Minister says living conditions at some Galway Traveller sites “disgraceful”

Minister says living conditions at some Galway Traveller sites “disgraceful”

Living conditions at some Traveller sites in Galway and elsewhere are “disgraceful” and not fit for families to live in according to Minister of State for Traveller Housing Damien English

The Minister has threatened to impose sanctions on local authorities for poor living conditions at Traveller sites.

A report by the Housing Agency published in late 2017 found that targets on traveller accommodation have never been met in the 20 years they’ve been mandatory.

Of the budget provided for Traveller accommodation, €55 million has gone unspent and less than 70 percent of planned housing units have been provided.

According to the Irish Times Minister English has pledged to act on all the recommendations of an expert group led by solicitor, Traveller, and housing expert David Joyce which is due to report in March.

The group has looked at options such as withholding part of the full annual budget of councils which fail to spend their Traveller accommodation budget.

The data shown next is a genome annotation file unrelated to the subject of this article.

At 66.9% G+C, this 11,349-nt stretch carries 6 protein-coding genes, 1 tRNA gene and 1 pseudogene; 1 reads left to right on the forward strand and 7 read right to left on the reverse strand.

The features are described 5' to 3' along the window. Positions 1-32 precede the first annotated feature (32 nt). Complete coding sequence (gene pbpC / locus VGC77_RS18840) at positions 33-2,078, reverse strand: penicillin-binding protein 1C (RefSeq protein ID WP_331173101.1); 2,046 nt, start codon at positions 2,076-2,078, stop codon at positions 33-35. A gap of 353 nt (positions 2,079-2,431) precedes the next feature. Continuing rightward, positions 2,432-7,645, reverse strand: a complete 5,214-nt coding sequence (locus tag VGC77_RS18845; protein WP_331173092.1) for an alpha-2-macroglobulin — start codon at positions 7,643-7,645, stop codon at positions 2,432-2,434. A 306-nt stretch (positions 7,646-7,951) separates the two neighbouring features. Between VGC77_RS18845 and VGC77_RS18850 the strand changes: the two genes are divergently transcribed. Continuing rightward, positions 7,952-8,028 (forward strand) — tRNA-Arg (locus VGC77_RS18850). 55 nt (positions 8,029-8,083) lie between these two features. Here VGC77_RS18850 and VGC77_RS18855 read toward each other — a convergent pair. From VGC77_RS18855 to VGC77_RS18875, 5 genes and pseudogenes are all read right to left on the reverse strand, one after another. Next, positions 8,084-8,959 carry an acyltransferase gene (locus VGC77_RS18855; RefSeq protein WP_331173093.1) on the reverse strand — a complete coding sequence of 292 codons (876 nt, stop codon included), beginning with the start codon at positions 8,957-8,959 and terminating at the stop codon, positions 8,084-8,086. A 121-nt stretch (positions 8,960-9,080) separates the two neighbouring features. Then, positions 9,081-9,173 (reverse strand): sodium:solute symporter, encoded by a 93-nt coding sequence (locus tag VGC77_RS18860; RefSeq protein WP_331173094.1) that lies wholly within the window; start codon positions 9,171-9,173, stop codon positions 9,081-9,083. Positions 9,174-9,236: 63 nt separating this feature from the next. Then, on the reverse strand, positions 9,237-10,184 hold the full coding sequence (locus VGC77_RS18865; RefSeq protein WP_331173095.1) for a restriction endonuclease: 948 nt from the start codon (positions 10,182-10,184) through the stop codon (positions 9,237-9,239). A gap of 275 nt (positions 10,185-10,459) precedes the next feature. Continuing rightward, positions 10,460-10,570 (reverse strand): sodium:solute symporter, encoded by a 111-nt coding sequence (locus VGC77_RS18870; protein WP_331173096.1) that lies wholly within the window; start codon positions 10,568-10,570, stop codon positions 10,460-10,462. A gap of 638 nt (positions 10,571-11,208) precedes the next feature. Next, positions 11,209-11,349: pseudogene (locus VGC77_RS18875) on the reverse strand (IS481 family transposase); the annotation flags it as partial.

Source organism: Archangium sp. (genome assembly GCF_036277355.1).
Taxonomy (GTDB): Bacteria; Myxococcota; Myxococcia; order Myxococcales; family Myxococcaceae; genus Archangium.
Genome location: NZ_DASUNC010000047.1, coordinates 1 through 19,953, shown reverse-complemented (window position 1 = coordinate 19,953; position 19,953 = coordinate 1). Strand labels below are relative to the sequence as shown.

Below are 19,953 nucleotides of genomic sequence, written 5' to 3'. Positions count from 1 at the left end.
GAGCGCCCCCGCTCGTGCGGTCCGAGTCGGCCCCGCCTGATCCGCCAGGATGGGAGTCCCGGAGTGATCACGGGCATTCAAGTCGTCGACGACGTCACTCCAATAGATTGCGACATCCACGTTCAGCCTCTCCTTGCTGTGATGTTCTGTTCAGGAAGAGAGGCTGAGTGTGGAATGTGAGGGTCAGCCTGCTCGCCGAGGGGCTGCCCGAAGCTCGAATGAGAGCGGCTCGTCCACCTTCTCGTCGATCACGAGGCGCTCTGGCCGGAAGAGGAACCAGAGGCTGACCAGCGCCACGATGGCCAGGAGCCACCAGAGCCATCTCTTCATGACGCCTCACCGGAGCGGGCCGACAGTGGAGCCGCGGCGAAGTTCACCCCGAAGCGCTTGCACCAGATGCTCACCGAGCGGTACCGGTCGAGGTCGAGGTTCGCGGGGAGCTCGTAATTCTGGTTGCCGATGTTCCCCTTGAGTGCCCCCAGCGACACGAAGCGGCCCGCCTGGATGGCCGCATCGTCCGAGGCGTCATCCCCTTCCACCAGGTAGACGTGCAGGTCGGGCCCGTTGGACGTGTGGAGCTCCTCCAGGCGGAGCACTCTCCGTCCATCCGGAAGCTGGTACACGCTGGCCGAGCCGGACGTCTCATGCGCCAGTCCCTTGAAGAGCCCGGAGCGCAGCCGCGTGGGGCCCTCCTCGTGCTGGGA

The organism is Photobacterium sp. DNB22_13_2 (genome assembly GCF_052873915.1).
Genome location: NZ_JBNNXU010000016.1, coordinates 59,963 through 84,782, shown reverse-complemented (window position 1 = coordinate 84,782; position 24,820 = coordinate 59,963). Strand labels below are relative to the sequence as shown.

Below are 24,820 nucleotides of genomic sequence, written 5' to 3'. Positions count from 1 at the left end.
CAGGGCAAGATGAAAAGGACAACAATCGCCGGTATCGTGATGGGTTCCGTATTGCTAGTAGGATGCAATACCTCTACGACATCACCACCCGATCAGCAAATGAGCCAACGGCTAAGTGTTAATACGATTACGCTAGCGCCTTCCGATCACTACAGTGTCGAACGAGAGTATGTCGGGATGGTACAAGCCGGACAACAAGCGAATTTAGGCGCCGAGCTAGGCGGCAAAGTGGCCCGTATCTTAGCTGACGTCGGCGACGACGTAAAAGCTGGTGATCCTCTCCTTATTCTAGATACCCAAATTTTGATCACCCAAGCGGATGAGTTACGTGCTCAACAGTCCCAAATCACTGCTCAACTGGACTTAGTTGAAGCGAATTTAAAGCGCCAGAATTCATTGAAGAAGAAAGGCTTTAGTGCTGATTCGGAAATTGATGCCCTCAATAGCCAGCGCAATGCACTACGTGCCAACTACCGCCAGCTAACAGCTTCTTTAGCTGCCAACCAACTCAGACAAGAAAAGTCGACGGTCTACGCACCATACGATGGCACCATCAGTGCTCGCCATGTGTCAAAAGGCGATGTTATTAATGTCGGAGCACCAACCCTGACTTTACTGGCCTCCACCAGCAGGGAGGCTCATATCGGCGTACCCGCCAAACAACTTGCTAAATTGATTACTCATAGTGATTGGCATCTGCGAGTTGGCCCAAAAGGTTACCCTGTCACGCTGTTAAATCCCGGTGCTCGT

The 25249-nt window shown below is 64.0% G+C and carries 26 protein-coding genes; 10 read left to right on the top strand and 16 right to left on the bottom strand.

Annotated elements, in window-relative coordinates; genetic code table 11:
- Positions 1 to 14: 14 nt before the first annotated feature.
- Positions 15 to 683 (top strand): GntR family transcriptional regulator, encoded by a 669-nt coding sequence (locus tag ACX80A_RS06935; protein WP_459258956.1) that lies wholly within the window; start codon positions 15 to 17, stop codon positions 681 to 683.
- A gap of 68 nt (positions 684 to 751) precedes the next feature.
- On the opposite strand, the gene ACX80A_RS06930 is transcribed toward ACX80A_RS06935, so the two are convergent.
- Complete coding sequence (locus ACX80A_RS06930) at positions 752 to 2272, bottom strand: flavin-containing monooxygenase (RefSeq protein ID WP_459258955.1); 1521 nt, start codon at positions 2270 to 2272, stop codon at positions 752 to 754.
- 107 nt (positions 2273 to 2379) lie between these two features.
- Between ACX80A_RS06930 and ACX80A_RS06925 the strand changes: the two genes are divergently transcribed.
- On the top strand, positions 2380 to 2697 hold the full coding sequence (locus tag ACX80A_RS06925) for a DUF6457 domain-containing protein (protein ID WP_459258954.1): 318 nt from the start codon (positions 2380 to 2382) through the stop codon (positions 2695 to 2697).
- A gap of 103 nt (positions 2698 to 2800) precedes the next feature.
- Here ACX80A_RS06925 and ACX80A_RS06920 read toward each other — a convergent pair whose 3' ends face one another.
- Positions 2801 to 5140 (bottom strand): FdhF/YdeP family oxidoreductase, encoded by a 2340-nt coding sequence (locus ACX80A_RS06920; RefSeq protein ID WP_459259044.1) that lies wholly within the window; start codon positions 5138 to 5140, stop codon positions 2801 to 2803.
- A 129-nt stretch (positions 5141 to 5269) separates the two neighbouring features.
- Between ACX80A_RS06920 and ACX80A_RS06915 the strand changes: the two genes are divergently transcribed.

Minister English said he wanted to see more activity to combat people with “nowhere, on a temporary site or on an unauthorised site who are waiting for a house”.

The number of Travellers living by the side of the road or in overcrowded conditions has increased by two thirds in recent years according to figures published by the Department in July 2018.

In 2013 there were 1,024 households living overcrowded conditions, but by 2017 that was up to 1,700 families.

The Minister has been touring sites in Galway, Cork and around the country over the past year and asked what he thought of them said “Some of them are very poor . . . not conditions for families to be living in.”

He said that part of the issue appears to lie in the way Traveller accommodation is advanced through the planning process, but has no intention of changing.

All social housing, including that meant for Travellers, goes through Part 8 of the planning process, which lets local residents, businesses, and councillors to object.

Rather than changing these rules Minister English said he thought the best option is to work with communities and give assurances that sites will be well maintained and managed.

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